This talk begins with the complexities of defining shame, as both an individual and social emotion that is variously contested in many contemporary societies. It discusses the extensive reliance on shame of most if not all traditional societies, and the various devices used to enforce it. It emphasizes the strong deterrent effect that resulted -- shame was more important as deterrent than punishment. The lecture then turns to the attack on shame as an affront to individual dignity and a cruel punishment, that resulted from the new values of the Enlightenment in Western societies on both sides of the Atlantic. Traditional shaming devices, like pillories, were outlawed, and efforts were made to reduce shame in childrearing and in schools. This effort has continued into recent decades, with campaigns against various forms of individual and group shaming. However, it has proved impossible fully to eliminate shaming, and new shaming impulses have arisen in various contemporary situations -- further spurred, recently, by the shaming potential of social media. The lecture closes with the resultant tensions over shaming in contemporary society and the possibility of using the historical record to take a more nuanced approach to the emotion.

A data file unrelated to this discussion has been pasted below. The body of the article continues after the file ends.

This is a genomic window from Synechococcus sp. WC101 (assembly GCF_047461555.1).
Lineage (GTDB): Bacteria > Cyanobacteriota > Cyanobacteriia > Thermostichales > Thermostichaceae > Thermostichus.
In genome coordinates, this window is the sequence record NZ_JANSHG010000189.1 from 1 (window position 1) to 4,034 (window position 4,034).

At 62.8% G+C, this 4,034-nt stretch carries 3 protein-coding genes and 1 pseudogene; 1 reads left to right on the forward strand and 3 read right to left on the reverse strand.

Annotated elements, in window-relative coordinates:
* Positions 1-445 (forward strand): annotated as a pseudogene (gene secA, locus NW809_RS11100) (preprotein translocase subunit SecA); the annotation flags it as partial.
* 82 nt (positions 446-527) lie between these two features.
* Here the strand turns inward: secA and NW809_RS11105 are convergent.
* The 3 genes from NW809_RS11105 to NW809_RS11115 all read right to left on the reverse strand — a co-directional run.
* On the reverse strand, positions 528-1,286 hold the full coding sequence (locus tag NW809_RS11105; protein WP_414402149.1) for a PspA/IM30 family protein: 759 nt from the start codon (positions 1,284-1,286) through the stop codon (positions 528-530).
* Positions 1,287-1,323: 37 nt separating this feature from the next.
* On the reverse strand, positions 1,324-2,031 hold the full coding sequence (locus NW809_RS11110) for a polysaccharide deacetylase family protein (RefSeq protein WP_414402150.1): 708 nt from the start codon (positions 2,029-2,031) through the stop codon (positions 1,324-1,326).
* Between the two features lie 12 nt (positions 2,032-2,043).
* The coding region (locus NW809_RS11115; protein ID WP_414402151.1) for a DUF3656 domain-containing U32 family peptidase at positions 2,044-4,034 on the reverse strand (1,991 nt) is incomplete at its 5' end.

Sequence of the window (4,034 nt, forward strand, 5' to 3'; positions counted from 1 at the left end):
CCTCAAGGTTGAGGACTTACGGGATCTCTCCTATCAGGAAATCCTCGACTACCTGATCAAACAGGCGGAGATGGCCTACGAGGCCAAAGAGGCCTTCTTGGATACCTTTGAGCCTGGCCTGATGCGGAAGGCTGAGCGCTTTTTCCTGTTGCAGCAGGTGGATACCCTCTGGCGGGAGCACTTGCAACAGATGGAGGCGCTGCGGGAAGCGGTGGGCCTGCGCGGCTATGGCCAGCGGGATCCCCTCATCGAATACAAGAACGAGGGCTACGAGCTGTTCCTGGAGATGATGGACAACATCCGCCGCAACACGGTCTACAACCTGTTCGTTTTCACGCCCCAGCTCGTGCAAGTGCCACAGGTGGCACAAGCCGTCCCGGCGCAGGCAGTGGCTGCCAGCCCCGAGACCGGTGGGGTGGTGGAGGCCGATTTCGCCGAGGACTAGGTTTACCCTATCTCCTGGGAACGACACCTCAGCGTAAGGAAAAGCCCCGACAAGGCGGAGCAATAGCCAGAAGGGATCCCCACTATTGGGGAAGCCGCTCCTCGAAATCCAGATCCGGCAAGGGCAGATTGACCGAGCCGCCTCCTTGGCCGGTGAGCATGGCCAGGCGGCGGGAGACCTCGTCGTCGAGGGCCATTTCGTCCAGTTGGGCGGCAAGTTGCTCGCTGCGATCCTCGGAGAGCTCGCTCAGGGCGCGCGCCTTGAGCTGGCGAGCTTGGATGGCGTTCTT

Shame, Vergüenza